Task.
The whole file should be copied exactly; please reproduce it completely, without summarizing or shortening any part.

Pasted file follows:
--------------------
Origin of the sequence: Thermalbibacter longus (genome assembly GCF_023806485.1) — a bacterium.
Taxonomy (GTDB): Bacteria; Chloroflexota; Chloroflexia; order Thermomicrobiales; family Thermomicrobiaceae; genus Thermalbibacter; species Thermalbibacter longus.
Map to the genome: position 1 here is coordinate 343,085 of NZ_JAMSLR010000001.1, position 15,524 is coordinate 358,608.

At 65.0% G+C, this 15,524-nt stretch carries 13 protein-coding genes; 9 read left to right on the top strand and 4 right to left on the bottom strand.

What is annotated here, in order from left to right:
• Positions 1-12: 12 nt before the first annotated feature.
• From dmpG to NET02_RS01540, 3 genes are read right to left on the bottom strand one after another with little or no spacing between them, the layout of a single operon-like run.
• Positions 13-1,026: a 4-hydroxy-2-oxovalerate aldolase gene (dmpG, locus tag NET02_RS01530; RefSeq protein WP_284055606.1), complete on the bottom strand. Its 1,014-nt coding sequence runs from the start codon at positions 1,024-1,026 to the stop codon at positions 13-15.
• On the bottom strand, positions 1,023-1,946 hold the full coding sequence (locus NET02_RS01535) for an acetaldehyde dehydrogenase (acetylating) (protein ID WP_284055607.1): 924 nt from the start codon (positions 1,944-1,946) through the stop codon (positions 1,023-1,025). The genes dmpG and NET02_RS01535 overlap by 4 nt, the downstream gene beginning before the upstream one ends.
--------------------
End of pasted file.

Origin of the sequence: Thermalbibacter longus (genome assembly GCF_023806485.1) — a bacterium.
Taxonomy (GTDB): Bacteria; Chloroflexota; Chloroflexia; order Thermomicrobiales; family Thermomicrobiaceae; genus Thermalbibacter; species Thermalbibacter longus.
Map to the genome: position 1 here is coordinate 343,085 of NZ_JAMSLR010000001.1, position 15,524 is coordinate 358,608.

At 65.0% G+C, this 15,524-nt stretch carries 13 protein-coding genes; 9 read left to right on the top strand and 4 right to left on the bottom strand.

What is annotated here, in order from left to right:
• Positions 1-12: 12 nt before the first annotated feature.
• From dmpG to NET02_RS01540, 3 genes are read right to left on the bottom strand one after another with little or no spacing between them, the layout of a single operon-like run.
• Positions 13-1,026: a 4-hydroxy-2-oxovalerate aldolase gene (dmpG, locus tag NET02_RS01530; RefSeq protein WP_284055606.1), complete on the bottom strand. Its 1,014-nt coding sequence runs from the start codon at positions 1,024-1,026 to the stop codon at positions 13-15.
• On the bottom strand, positions 1,023-1,946 hold the full coding sequence (locus NET02_RS01535) for an acetaldehyde dehydrogenase (acetylating) (protein ID WP_284055607.1): 924 nt from the start codon (positions 1,944-1,946) through the stop codon (positions 1,023-1,025). The genes dmpG and NET02_RS01535 overlap by 4 nt, the downstream gene beginning before the upstream one ends.